Link Posted: 8/7/2005 2:30:41 PM EDT
[Last Edit: 8/7/2005 2:31:44 PM EDT by long-rifle-tactical]
Brownells action lube is the best I have found to lube the threads and the barrel extension on a build, I have some and a little goes miles.

Also have a new can of Kroil, before beating it try the Kroil.

Set your upper barrel up and spray some into the threads and let it set for a day, then turn it barrel down on a rag and I use a tinl foil pan and spray the barrel extension from inside as well and wait another day. 90% of the time it will come free or it could be like on I had that needed heat.

I live in Haymarket so if you want to have me take a look at it then that is no problem.

Edited fer mah turd ands shpelling.
Link Posted: 8/7/2005 4:16:40 PM EDT
Thanks for the advice. I might as well invest in some Kroil before I do damage to the barrel nut.

Nevis
Link Posted: 8/7/2005 8:16:05 PM EDT

Originally Posted By BlackFox:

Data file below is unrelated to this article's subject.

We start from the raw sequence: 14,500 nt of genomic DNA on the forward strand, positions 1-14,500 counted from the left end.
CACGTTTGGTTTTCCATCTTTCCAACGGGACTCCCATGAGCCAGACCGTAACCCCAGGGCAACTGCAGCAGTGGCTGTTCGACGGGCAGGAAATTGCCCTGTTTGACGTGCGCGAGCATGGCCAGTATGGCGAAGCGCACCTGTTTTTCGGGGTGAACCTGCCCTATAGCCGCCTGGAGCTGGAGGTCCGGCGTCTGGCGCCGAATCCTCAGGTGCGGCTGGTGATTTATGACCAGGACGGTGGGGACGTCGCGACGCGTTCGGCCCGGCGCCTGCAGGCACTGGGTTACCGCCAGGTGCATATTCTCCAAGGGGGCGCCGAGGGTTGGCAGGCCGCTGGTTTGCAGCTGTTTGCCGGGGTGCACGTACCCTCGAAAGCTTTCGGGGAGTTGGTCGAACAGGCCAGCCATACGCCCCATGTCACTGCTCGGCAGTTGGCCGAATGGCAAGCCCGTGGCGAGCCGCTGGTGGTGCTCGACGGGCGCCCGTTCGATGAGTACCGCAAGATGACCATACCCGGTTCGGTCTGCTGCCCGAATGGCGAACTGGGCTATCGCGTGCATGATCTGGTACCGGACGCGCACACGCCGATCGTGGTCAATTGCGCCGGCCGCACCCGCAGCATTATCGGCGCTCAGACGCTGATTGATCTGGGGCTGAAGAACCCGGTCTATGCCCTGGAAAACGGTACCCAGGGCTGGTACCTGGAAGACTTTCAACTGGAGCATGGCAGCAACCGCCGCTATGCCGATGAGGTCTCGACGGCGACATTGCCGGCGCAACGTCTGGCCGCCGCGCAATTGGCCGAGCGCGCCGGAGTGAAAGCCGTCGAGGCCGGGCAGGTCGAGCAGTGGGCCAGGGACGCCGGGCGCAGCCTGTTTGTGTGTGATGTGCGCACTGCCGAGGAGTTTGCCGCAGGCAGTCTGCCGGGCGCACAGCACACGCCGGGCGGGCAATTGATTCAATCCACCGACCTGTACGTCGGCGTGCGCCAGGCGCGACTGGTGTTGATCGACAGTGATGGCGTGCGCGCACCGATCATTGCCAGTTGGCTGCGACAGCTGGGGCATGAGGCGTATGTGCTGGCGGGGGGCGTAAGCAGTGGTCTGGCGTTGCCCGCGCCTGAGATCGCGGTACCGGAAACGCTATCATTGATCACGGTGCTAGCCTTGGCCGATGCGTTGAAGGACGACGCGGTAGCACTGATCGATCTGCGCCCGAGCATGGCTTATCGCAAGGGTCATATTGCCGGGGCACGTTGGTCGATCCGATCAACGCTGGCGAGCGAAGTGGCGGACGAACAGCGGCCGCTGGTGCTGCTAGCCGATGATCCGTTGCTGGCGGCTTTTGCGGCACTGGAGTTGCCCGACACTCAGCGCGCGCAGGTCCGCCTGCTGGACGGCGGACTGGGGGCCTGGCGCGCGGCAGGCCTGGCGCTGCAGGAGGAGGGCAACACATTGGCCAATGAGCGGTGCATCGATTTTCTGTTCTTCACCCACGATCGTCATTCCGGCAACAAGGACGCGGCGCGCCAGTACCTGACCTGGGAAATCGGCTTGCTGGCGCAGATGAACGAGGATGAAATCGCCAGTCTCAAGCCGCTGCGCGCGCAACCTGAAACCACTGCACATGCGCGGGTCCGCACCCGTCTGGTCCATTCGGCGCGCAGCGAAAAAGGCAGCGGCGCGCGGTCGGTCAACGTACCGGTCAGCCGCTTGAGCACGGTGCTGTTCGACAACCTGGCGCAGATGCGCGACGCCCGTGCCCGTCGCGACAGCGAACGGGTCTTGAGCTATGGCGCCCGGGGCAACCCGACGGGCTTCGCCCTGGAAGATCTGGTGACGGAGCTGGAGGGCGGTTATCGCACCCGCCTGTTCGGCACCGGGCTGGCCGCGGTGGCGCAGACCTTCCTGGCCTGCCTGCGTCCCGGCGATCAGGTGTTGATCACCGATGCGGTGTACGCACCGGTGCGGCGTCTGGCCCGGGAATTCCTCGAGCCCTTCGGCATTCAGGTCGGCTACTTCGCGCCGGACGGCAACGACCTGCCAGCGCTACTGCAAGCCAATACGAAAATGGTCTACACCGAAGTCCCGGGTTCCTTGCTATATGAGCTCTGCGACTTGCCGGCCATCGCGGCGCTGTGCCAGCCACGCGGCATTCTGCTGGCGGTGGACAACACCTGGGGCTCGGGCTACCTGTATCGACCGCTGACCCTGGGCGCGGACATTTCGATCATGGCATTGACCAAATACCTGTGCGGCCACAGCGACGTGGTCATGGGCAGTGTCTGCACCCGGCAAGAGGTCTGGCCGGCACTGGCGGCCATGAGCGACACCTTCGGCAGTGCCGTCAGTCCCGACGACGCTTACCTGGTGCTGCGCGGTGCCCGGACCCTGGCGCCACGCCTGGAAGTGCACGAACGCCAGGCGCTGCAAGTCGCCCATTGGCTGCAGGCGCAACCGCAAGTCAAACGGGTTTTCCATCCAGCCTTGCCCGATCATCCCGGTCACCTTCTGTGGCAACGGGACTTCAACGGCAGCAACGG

Just did a swap yesterday that required wacking the wrench with a sledge while a buddy pushed in onto the nut. Give it some whacks with a hammer or something. This is obviously easier with a buddy (unless you have 3 hands like some of those people from the mountains of Virginia ).

Have any plans for your old barrel? I just sold my last spare one yesterday and am in need of another.

Black Fox



I got an extra 20" Oly SUM barrel...IM or email me if'n you're interested.
Link Posted: 8/8/2005 5:29:04 AM EDT
Suggestions as above, but in logical order with refinements:
Eye protection is required.

1) First, place barrel/upper receiver assembly in a vise with the muzzle down.
This will allow the penetrating oil (Kroil IS best) to seep between the female threads of the nut and the male thread of the upper receiver.

2) Gently and evenly heat the barrel nut only with a tightly focused propane torch flame.
The female nut threads OVER the male upper receiver, so heating the nut _only_ has the effect of lifting the female thread off the male thread, creating clearance. Heating the receiver/thread tightens the fit.